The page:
Synthetic drugs: deadly and in demand

Barb
Barb Sweet
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Crystal meth

 

The rise in popularity of synthetic drugs in the province is the top concern for an RCMP officer tasked with drug and organized crime awareness.

And those drugs include a variety of the highly addictive substance known as bath salts.

“Absolutely, because there is not enough known about some of them,” said Sgt. Stephen Conohan, the RCMP provincial co-ordinator for drugs and organized crime awareness, and the lead instructor on clandestine drug labs.

“Minute quantities can cause very adverse reactions.”

Conohan speculates they are popular because they can slip past workplace drug tests.

“A lot of these can’t be detected unless specifically testing for them,” he said.

“The fact that there might be a lot of people working in industries where there is urine testing might be a motivator for bringing in more synthetics. There has to be a reason that all these synthetics are showing up.”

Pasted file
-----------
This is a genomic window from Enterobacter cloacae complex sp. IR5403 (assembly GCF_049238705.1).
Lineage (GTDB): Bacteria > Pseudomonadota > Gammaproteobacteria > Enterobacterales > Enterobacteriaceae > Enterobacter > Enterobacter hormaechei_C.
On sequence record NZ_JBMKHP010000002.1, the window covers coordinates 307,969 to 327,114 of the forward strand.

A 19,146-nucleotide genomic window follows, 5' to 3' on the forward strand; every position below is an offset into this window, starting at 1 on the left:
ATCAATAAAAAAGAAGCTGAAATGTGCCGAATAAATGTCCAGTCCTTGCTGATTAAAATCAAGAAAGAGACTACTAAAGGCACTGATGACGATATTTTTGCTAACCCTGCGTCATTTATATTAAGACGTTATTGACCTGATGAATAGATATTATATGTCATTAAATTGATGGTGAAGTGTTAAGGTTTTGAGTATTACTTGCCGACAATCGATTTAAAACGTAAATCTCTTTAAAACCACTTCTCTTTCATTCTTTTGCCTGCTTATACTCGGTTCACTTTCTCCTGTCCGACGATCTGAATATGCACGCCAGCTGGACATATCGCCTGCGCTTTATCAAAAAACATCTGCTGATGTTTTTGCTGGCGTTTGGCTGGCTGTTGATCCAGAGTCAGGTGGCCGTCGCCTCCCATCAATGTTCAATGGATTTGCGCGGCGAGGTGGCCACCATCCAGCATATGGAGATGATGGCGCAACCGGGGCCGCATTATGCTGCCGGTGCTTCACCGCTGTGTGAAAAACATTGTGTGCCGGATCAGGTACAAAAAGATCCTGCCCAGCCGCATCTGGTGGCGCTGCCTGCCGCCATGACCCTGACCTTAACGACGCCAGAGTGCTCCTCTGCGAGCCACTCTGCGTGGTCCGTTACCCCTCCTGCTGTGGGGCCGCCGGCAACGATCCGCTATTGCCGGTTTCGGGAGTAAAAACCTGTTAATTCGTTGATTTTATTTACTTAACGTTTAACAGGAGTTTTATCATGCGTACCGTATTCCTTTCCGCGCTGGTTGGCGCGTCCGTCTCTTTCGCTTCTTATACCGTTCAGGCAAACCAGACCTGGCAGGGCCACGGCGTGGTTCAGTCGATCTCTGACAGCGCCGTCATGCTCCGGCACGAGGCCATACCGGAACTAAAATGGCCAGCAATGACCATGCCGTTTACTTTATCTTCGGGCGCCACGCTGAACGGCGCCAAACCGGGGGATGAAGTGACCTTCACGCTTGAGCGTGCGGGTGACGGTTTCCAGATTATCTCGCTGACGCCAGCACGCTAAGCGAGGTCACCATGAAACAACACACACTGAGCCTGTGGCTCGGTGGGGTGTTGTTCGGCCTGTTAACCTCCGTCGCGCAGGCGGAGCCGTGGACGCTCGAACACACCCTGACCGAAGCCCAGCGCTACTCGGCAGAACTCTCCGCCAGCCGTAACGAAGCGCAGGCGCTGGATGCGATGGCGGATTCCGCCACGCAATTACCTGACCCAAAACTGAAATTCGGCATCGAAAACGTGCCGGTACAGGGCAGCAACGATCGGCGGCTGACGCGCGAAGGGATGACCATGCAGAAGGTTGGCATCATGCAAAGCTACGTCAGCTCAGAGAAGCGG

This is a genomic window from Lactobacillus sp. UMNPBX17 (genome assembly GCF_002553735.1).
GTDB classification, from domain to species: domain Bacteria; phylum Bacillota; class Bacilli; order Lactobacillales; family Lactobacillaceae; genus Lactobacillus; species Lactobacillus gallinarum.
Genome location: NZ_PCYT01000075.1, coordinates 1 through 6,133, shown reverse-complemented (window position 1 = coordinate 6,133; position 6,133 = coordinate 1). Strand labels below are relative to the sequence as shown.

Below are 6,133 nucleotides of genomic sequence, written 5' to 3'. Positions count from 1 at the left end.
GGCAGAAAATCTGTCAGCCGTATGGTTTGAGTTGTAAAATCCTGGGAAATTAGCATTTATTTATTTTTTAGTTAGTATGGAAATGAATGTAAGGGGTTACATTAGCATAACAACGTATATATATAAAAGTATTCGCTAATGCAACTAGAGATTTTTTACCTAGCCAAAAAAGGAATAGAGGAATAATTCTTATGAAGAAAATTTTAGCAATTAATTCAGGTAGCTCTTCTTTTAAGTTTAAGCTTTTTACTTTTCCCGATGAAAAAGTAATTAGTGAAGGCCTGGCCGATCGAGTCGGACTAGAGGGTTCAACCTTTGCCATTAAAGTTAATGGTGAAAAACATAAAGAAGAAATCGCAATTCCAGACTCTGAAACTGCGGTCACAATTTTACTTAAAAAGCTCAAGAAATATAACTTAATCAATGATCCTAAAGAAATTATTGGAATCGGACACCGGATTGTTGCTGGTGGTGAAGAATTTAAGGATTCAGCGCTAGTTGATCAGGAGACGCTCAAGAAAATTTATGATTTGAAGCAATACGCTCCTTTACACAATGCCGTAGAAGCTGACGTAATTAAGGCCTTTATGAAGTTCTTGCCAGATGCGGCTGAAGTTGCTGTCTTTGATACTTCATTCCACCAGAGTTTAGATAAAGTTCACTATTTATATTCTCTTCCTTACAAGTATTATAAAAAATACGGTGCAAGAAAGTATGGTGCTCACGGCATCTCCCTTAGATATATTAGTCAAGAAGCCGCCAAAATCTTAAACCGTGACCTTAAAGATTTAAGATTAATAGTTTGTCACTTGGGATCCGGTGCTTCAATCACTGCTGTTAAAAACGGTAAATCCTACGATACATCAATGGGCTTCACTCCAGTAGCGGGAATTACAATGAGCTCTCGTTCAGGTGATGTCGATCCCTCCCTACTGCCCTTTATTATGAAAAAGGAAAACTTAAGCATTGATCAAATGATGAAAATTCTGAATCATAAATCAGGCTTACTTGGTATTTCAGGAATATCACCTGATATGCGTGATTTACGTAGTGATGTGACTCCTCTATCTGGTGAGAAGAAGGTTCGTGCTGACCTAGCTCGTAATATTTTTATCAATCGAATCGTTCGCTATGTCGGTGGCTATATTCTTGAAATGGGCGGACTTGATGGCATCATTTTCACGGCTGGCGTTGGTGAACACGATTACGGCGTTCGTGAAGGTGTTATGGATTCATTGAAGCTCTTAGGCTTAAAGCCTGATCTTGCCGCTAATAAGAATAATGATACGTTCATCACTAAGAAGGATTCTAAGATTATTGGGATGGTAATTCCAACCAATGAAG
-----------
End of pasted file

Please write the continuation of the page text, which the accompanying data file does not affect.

The synthetics, as well as the additives included in cocaine to stretch distributers’ profits, are contributing — along with the rest of the illegal drug trade — to apprehension about what 2013 will bring.

Recently The Telegram reported that 2012 was the deadliest year yet for overdose deaths in this province, based on numbers supplied by chief medical examiner

Dr. Simon Avis.

There were 13 known drug overdose deaths in 2012, the highest number ever in a single year.

As the toll on drug users escalates, so has drug-related crime.

The Royal Newfoundland Constabulary said this week it believes a drive-by shooting in a St. John’s subdivision, which targeted the wrong house, is connected to a suspicious firebombing and the local drug trade.

Early on May 31, a fire on Hamilton Avenue damaged two homes, as well as a Mercedes-Benz and a Harley-Davidson motorcycle parked in the driveway.

Late that night, two homes and three vehicles on Dauntless Street in Kenmount Terrace were damaged during a drive-by shooting involving an assault rifle believed to be an AK-47. The home’s occupants are not involved in the drug trade and the assailants apparently went to the wrong address in their attempt to retaliate.